Category Archives: Miniseminars

formation, structuration, dialectic

Exactly sixty years ago, Jacques Lacan conducted his 5th seminar, Formations of the Unconscious, treating the phallus, castration, and jokes, and presenting the first version of the graph of desire.

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One year ago, InterCcECT conducted a mini-seminar with Professor Chris Breu on the newly released Seminar 10: Anxiety.  Join us this year for a reprise, with the newly released Seminar 5: Formations of the Unconscious.  We will focus on the sections on “The Dialectic of Desire and Demand” – contact us for pdfs.

Monday, 14 August, 4pm, Volumes Bookcafe (Blue Line: Damen)

As always, write interccect at gmail dot com to propose events, and like us on Facebook for frequent links and commentary.

 

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The Philosophy of Complaining

The outraged traveller, the disappointed gourmet, the lazy tweeter, the postoffice grouser: there are as many complainer genres as there are varieties of neurosis or flavors of potato chips. Everyone’s a critic, but what possible theory can unite these diverse types? What could carping and griping, lamenting and whining, tell us about subjectivity itself?

InterCcECT welcomes Aaron Schuster to lead a mini-seminar on the art, science, and pleasure of the complaint. We’ll read selections from his book The Trouble with Pleasure: Deleuze and Psychoanalysis, and his recent essay “Primal Scream, or Why Do Babies Cry? A Theory of Trump,” along with an excerpt from InterCcECTer Adam Kotsko’s book Awkwardness.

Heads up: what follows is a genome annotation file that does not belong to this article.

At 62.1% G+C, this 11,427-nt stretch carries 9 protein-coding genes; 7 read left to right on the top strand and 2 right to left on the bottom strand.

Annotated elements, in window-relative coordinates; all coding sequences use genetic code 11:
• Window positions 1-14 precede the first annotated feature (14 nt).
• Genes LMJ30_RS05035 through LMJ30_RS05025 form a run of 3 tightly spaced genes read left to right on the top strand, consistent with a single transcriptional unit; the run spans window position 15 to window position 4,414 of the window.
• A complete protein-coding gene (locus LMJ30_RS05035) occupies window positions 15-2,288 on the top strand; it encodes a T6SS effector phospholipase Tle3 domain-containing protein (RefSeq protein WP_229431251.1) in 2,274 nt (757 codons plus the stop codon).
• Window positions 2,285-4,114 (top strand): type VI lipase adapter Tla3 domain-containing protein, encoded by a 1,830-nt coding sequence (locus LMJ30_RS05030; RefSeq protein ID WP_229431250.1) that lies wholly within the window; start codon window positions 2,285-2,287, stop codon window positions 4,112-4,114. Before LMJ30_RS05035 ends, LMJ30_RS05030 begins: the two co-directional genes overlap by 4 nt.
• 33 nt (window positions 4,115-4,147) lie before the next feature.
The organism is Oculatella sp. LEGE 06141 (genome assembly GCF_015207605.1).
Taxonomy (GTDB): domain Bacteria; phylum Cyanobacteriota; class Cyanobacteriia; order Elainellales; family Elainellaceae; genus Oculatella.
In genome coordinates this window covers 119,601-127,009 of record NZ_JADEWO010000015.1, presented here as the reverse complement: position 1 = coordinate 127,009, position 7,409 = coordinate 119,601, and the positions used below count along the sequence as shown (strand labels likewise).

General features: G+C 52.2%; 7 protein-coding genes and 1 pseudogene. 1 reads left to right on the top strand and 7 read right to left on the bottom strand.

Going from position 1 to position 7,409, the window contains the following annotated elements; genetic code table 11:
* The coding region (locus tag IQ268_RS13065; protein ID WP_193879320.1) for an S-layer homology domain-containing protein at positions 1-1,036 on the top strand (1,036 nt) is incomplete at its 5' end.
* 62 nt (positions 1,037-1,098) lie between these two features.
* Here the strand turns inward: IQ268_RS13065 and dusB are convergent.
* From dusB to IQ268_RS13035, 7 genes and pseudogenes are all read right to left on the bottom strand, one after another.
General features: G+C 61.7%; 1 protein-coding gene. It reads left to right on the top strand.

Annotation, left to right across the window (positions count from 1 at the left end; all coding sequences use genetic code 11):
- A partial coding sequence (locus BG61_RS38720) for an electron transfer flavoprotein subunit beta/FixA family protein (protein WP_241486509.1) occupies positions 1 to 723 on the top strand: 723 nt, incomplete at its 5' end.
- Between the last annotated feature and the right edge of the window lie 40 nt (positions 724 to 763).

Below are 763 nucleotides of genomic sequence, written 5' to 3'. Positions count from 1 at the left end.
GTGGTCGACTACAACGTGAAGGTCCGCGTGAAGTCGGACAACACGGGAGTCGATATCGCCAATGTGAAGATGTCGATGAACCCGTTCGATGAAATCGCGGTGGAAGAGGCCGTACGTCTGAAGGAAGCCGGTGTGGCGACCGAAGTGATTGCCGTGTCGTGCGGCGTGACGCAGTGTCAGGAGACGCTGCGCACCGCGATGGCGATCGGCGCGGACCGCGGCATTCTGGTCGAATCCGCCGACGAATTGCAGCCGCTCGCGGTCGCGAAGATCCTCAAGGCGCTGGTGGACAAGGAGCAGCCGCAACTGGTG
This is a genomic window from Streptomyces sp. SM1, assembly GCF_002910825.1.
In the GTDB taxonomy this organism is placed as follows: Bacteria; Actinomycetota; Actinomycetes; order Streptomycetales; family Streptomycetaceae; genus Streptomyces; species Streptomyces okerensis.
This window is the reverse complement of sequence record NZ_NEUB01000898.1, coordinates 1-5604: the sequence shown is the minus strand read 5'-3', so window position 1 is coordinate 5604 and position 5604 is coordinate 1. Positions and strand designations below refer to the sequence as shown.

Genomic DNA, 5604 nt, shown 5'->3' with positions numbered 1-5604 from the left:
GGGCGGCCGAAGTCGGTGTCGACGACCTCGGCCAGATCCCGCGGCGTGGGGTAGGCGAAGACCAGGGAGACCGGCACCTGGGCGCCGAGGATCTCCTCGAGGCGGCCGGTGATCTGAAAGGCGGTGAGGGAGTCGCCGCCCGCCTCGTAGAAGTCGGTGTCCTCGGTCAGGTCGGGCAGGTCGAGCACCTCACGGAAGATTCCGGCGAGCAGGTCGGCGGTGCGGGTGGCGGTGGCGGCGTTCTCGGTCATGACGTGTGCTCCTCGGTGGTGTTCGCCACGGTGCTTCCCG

Join us Tuesday 18 April, 4:30-6:30pm at Volumes BookCafe 1474 N Milwaukee Ave (Blue Line: Damen). Coffee, booze, and snacks available amid the great indie book selection.

To request the readings, contact us.

Also on our calendar:

11 April “Designing Infrastructure”
13 April Jared Hickman, “Black Prometheus”
21 April Rodolphe Gasche

As always, get in touch to propose events, and follow us on facebook for frequent links and updates.

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speculation upon speculation

What does the financial crisis of 2007-2008 and our ongoing catastrophe have to do with the recent surge of scholarly interest in speculative philosophy?  How do proliferating materialisms engage with, or symptomatize, toxic collateralized debt obligations?  What is the shared terrain of speculative action, and where does political action intervene to remake that terrain?

empoweretihad
InterCcECT is pleased to welcome Josh Robinson (Cardiff University) for a special works-in-progress session on Speculative Capital, Thursday 6 October.  Join us at 4pm at the UIC Institute for the Humanities, 701 S Morgan St (Blue Line: UIC/Halsted).  Pre-circulated paper available by request to interccect at gmail.

Josh will also be at the Poetry&Poetics workshop at UofC on Monday 10 October.

Also on our fall calendar:

Arendt’s The Promise of Politics, 3 October

Jodi Dean at UIC, 20 October

Etienne Balibar and Veronica Gago at 3CT, 28 October

Debt Dialogues at Northwestern

Aaron Schuster at InterCcECT, 28 November (ditto)

Knox Peden at UIC, 2 December (ditto)